Every government must make choices about how to allocate tax dollars while weighing the competing demands of the future, the present, and the past. Government revenue and spending reveal a nation’s values and objectives.

  • Taxes. According to OECD data, the United States earns less tax revenue as a share of GDP (26.4 percent in 2015) than 31 of the other OECD member countries. Tax revenue is lowest in Mexico, Chile, Ireland, and Korea. In the OECD, this figure averages up at 34.3% of GDP. American for Tax Reform reports that 219 Republicans in the House and 49 Republicans in the Senate have signed a commitment promising not to raise taxes.
  • Spending on Major Areas. Defense accounts for $609.3 billion, or 15.9%, of the overall government budget, followed by Social Programs at $2.33 trillion, or roughly 61%, followed by Education at $102.3 billion, or 2.67%, and finally Interest on the National Debt at $221.9 billion, or 5.97%.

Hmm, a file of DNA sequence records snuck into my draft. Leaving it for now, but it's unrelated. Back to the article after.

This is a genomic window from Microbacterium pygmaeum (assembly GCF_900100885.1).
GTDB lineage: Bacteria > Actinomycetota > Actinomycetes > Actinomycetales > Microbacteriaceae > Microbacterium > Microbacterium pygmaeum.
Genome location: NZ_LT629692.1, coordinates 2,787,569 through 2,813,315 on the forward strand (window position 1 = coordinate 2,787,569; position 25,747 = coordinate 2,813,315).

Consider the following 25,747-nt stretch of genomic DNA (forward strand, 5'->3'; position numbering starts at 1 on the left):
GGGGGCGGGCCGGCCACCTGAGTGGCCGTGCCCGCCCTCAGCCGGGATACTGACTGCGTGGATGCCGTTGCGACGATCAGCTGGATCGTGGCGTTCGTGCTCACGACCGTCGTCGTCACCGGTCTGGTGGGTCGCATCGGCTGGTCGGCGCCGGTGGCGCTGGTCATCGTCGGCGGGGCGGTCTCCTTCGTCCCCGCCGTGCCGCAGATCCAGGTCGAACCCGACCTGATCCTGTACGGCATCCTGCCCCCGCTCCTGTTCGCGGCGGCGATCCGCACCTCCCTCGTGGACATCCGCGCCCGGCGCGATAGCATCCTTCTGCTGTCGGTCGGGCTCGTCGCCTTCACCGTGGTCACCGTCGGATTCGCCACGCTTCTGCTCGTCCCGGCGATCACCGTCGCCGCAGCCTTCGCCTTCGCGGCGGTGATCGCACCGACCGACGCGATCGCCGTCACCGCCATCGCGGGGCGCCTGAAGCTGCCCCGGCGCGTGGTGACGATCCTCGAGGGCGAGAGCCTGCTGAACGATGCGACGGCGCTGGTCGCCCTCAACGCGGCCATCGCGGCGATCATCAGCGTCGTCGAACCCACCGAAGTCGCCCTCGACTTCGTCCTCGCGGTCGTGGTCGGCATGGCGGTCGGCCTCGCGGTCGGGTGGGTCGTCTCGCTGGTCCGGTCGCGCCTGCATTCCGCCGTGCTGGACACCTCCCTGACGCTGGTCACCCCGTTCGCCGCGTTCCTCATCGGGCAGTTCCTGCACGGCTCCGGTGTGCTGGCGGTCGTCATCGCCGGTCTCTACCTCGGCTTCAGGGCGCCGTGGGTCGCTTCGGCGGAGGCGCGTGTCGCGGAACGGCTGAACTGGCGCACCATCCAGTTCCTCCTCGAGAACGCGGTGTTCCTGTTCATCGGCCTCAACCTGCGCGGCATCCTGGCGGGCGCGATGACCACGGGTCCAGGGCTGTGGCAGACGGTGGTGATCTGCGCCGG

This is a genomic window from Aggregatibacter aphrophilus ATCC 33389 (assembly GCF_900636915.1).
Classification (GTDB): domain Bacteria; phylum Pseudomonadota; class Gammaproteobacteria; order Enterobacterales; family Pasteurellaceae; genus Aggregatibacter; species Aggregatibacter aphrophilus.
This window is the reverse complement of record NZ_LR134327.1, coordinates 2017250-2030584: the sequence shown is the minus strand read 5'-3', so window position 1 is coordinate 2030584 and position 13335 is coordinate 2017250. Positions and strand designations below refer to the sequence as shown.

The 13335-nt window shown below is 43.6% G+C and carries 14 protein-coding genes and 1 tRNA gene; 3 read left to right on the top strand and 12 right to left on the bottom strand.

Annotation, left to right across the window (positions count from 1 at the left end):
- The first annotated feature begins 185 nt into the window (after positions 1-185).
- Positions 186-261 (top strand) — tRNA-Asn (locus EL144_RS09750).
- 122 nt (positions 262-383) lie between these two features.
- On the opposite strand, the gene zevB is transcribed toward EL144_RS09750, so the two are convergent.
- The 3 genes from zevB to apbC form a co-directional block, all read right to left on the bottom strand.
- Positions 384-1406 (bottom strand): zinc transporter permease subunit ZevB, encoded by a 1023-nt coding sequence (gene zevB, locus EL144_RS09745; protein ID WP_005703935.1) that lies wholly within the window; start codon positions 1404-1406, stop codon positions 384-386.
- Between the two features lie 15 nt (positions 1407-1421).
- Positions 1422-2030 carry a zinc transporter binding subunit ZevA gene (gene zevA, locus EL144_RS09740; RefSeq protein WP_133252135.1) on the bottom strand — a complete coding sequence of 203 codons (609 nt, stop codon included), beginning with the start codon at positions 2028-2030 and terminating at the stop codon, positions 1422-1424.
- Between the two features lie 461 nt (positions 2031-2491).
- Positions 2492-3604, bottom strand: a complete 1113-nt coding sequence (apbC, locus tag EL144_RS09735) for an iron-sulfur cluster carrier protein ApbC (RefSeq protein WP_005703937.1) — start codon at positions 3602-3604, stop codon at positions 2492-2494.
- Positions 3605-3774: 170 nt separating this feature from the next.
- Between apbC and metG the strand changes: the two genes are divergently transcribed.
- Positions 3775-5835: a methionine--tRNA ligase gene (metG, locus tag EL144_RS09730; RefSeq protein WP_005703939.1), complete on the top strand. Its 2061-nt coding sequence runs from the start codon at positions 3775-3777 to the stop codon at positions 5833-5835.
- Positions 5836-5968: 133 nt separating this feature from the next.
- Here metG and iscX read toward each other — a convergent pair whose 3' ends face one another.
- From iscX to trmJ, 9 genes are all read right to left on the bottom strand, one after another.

1. Adverse Selection

In order to charge premiums that are consistent with actuarial expectations, health insurance companies scrutinize their insured populations. That is, they shy away from clients who look like they’ll use more medical care than they bargained for. That is, preventing an unexpectedly large share of older, sicker policyholders. In this scenario, healthcare costs rise, leading to decreased earnings or even losses.

In the past, health insurance companies could pick and choose which customers they would accept as risky underwriting before the ACA. Today, premiums may only vary depending on factors like where you live, your age, and whether or not you smoke; neither your health status nor any preexisting conditions can impact your premium.